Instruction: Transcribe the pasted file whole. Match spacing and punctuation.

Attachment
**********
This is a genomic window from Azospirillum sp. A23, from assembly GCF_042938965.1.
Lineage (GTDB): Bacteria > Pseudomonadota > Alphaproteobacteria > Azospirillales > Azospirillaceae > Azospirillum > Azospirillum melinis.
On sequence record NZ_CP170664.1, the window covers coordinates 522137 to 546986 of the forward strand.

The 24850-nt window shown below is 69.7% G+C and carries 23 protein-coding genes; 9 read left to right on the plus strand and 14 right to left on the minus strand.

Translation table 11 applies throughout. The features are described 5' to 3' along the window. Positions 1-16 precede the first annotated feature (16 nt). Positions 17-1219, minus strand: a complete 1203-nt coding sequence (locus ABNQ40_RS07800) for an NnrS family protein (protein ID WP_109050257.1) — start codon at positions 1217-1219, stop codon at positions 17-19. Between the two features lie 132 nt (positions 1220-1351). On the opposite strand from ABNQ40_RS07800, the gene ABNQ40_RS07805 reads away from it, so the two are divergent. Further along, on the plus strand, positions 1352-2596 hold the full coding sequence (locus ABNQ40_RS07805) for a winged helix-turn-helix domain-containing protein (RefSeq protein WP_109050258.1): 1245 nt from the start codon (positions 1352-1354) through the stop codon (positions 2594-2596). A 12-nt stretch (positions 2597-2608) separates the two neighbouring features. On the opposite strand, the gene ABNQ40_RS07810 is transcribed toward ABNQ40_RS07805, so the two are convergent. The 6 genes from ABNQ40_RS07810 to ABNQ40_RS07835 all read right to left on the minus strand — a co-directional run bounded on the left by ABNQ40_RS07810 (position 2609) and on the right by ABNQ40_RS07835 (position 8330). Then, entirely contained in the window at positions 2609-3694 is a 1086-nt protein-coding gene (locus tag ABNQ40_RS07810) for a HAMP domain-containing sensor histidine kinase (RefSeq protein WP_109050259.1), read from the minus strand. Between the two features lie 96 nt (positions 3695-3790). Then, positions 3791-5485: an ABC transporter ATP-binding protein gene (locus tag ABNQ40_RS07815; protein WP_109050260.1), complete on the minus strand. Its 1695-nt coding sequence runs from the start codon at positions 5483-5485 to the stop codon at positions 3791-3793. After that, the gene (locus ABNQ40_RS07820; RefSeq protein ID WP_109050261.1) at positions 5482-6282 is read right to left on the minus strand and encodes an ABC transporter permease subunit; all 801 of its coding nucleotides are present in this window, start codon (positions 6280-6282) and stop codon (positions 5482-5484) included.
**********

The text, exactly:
This is a genomic window from Azospirillum sp. A23, from assembly GCF_042938965.1.
Lineage (GTDB): Bacteria > Pseudomonadota > Alphaproteobacteria > Azospirillales > Azospirillaceae > Azospirillum > Azospirillum melinis.
On sequence record NZ_CP170664.1, the window covers coordinates 522137 to 546986 of the forward strand.

The 24850-nt window shown below is 69.7% G+C and carries 23 protein-coding genes; 9 read left to right on the plus strand and 14 right to left on the minus strand.

Translation table 11 applies throughout. The features are described 5' to 3' along the window. Positions 1-16 precede the first annotated feature (16 nt). Positions 17-1219, minus strand: a complete 1203-nt coding sequence (locus ABNQ40_RS07800) for an NnrS family protein (protein ID WP_109050257.1) — start codon at positions 1217-1219, stop codon at positions 17-19. Between the two features lie 132 nt (positions 1220-1351). On the opposite strand from ABNQ40_RS07800, the gene ABNQ40_RS07805 reads away from it, so the two are divergent. Further along, on the plus strand, positions 1352-2596 hold the full coding sequence (locus ABNQ40_RS07805) for a winged helix-turn-helix domain-containing protein (RefSeq protein WP_109050258.1): 1245 nt from the start codon (positions 1352-1354) through the stop codon (positions 2594-2596). A 12-nt stretch (positions 2597-2608) separates the two neighbouring features. On the opposite strand, the gene ABNQ40_RS07810 is transcribed toward ABNQ40_RS07805, so the two are convergent. The 6 genes from ABNQ40_RS07810 to ABNQ40_RS07835 all read right to left on the minus strand — a co-directional run bounded on the left by ABNQ40_RS07810 (position 2609) and on the right by ABNQ40_RS07835 (position 8330). Then, entirely contained in the window at positions 2609-3694 is a 1086-nt protein-coding gene (locus tag ABNQ40_RS07810) for a HAMP domain-containing sensor histidine kinase (RefSeq protein WP_109050259.1), read from the minus strand. Between the two features lie 96 nt (positions 3695-3790). Then, positions 3791-5485: an ABC transporter ATP-binding protein gene (locus tag ABNQ40_RS07815; protein WP_109050260.1), complete on the minus strand. Its 1695-nt coding sequence runs from the start codon at positions 5483-5485 to the stop codon at positions 3791-3793. After that, the gene (locus ABNQ40_RS07820; RefSeq protein ID WP_109050261.1) at positions 5482-6282 is read right to left on the minus strand and encodes an ABC transporter permease subunit; all 801 of its coding nucleotides are present in this window, start codon (positions 6280-6282) and stop codon (positions 5482-5484) included.